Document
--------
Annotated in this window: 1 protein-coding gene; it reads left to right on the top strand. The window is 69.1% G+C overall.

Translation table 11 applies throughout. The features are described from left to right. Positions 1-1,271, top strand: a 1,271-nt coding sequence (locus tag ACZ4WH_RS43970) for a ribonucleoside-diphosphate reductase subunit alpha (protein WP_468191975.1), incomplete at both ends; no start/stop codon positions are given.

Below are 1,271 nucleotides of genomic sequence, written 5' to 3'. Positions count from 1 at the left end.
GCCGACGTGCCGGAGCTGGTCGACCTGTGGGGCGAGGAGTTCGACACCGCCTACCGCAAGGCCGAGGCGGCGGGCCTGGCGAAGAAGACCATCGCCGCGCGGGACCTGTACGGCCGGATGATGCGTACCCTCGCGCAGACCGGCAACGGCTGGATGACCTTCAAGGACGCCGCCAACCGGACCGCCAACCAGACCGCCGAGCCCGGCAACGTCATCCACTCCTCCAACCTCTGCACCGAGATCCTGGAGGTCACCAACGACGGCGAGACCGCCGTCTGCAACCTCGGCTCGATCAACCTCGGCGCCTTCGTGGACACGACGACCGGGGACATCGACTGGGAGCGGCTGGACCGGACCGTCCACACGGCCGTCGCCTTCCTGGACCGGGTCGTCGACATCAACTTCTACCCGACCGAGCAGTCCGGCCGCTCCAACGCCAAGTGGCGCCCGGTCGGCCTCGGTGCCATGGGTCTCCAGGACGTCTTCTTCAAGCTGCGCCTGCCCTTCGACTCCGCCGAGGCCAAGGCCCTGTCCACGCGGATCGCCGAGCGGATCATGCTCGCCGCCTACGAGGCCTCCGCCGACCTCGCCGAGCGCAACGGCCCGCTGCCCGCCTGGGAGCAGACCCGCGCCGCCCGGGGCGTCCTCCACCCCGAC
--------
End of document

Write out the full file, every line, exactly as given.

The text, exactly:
Annotated in this window: 1 protein-coding gene; it reads left to right on the top strand. The window is 69.1% G+C overall.

Translation table 11 applies throughout. The features are described from left to right. Positions 1-1,271, top strand: a 1,271-nt coding sequence (locus tag ACZ4WH_RS43970) for a ribonucleoside-diphosphate reductase subunit alpha (protein WP_468191975.1), incomplete at both ends; no start/stop codon positions are given.

Below are 1,271 nucleotides of genomic sequence, written 5' to 3'. Positions count from 1 at the left end.
GCCGACGTGCCGGAGCTGGTCGACCTGTGGGGCGAGGAGTTCGACACCGCCTACCGCAAGGCCGAGGCGGCGGGCCTGGCGAAGAAGACCATCGCCGCGCGGGACCTGTACGGCCGGATGATGCGTACCCTCGCGCAGACCGGCAACGGCTGGATGACCTTCAAGGACGCCGCCAACCGGACCGCCAACCAGACCGCCGAGCCCGGCAACGTCATCCACTCCTCCAACCTCTGCACCGAGATCCTGGAGGTCACCAACGACGGCGAGACCGCCGTCTGCAACCTCGGCTCGATCAACCTCGGCGCCTTCGTGGACACGACGACCGGGGACATCGACTGGGAGCGGCTGGACCGGACCGTCCACACGGCCGTCGCCTTCCTGGACCGGGTCGTCGACATCAACTTCTACCCGACCGAGCAGTCCGGCCGCTCCAACGCCAAGTGGCGCCCGGTCGGCCTCGGTGCCATGGGTCTCCAGGACGTCTTCTTCAAGCTGCGCCTGCCCTTCGACTCCGCCGAGGCCAAGGCCCTGTCCACGCGGATCGCCGAGCGGATCATGCTCGCCGCCTACGAGGCCTCCGCCGACCTCGCCGAGCGCAACGGCCCGCTGCCCGCCTGGGAGCAGACCCGCGCCGCCCGGGGCGTCCTCCACCCCGAC